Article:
COE on PCPM: Research

Tetsuji OGAWA, Osamu KITAO, and Hironori ARAKAWA
Special Department of COE Project, National Institute of Materials and Chemical Research,
Tsukuba, Ibaraki 305-8565 JAPAN

This page is organized by COE on PCPM project.
In dye-sensitized solar cells, following photoabsorption by dye molecules chemically adsorbed on the semiconductor surface, the electron transfers (ET) from the excited state of the dye molecules to the conduction band of the semiconductor. The ET process is as fast as a few hundred femto seconds. The high efficiency is due to the ester bonding [1] binding dye molecules to semiconductor surface and the porous TiO2 semiconductor [2]. We have investigated the mechanism of the ultra fast ET using charge equilibration (QEq) method [3] and the generalization for charge separation systems (QEq-CS) [4].

We constructed the model of dye-sensitized solar cells as follows. The ester bonding binds an Eosin Y molecule to the (001) surface of anatase type or the (110) surface of rutile type TiO2 semiconductor. At the semiconductor surface, the Ti dangling bonds terminate with hydroxyl groups. The acetonitrile solvents surround randomly the Eosin Y molecule. With two-dimensional periodic boundary condition and Ewald summation, QEq and QEq-CS methods determine the partial atomic charges of the model before and after the ET process. In the QEq-CS calculation for the ET process, the donor region is the xanthene group of Eosin Y molecule and the acceptor region is a hemisphere around the ester bonding in the TiO2 semiconductor with the origin at the Ti atom binding the dye molecule. The depth of solvents and semiconductor are about 30 A and 50 A, respectively, and the area of the system is about 30 A ( 30 A in this simulation. Table 1 summarizes the dependence of calculated energies on the size of acceptor region. Although the total energies have large difference between anatase type and rutile type, the difference between QEq and QEq-CS energies converge to about 0.6 eV for both types of the semiconductor. Because the excitation energy of the Eosin Y molecule is about 2.3 eV, this ET injection proceeds exothermically.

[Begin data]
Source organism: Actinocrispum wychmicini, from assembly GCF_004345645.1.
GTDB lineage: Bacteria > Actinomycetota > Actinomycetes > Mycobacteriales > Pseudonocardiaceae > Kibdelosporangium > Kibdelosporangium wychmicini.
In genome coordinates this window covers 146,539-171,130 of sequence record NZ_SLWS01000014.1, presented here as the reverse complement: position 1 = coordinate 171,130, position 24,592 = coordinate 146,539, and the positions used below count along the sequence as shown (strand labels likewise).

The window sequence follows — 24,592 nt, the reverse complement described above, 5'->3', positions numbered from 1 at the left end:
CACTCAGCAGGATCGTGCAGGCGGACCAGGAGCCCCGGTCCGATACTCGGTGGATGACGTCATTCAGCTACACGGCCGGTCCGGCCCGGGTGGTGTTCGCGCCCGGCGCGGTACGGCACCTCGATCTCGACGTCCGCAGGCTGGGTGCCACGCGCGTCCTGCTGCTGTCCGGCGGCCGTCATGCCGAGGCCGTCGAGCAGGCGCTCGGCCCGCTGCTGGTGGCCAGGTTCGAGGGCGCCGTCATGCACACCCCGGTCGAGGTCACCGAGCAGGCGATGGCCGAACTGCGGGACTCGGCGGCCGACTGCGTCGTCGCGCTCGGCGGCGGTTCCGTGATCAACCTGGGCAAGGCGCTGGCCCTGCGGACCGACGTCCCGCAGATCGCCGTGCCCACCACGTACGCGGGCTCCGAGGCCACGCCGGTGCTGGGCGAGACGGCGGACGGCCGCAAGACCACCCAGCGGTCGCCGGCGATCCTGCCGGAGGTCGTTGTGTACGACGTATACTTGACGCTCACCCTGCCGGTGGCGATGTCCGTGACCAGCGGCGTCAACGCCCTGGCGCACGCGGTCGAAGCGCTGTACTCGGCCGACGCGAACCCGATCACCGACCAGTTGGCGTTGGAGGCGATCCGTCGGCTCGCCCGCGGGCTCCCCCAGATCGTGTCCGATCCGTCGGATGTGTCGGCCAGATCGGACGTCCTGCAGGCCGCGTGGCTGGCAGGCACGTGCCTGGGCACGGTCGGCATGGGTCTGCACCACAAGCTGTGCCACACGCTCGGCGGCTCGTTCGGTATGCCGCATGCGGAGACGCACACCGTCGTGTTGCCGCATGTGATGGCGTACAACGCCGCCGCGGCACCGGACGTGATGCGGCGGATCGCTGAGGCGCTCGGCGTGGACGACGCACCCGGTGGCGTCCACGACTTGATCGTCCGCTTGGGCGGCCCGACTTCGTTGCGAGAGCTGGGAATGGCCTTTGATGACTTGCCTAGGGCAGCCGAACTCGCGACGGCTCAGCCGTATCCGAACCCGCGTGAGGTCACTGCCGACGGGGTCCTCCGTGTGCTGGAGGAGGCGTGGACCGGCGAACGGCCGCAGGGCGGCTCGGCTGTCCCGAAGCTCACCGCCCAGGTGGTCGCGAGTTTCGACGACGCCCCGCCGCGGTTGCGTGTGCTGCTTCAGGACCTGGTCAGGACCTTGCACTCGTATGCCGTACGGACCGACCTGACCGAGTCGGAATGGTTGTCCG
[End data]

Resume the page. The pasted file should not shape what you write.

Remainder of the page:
On the basis of our calculations, we discuss the importance of the ester bonding[5]. The change of partial atomic charges indicates that the injected electron locates on some region beneath the xanthene group rather than around the Ti atom binding the dye molecule. This suggests that the ET process occurs through space from the dye molecule to the semiconductor surface. In order to confirm this idea, we disconnected and detached the Eosin Y molecule from the TiO2 surface, and did the same calculation. The results show that almost all the electron from the dye molecule transferred into the solvent molecules than rather than into the semiconductor. The large distance between the donor region and the acceptor region disturbs the ET injection into the semiconductor. The electron once injected to semiconductor leaks to the solvent molecules. These results explain that the key point of the ester bonding between the dye molecules and semiconductor surface is to keep the close distance between the donor dye molecule and acceptor semiconductor surface to achieve ultra fast ET injection.

Table 1 Calculated QEq and QEq-CS Energies

Size of acceptor region(*) Total electrostatic energy (eV)Difference from QEq (eV)
QEq-CS1 -10105.7280.902
6-10106.034 0.596
7-10106.026 0.604

(*) We count number of atoms from the Ti atom binding the dye molecule.

Further, we will discuss the ET dependence on the temperature of the system. We have done this study under "COE project on Photoreaction Control and Photofunctional Materials" and "Promote Research Projects for High Performance Computing, Tsukuba Advanced Computing Center, Agency of Industrial Science and Technology". We thank Prof. William A. Goddard for giving O.K. an original QEq code, and Drs. Kozo Aoki for valuable comments.

[1] M. Fujihira, N. Ohishi and T. Osa, Nature, 268, 226 (1977).
[2] B. O'Regan and M. Gratzel, Nature, 353, 737 (1991).
[3] A. K. Rappe and W. A. Goddard III, J. Phys. Chem., 95, 3358 (1991).
[4] O. Kitao, N. Miura, and H. Ushiyama, Theochem, 461-462, 239 (1999).
[5] O. Kitao, T. Ogawa, and H. Arakawa, submitted for Japanese Journal of Chem.Info. and Comp. Science.

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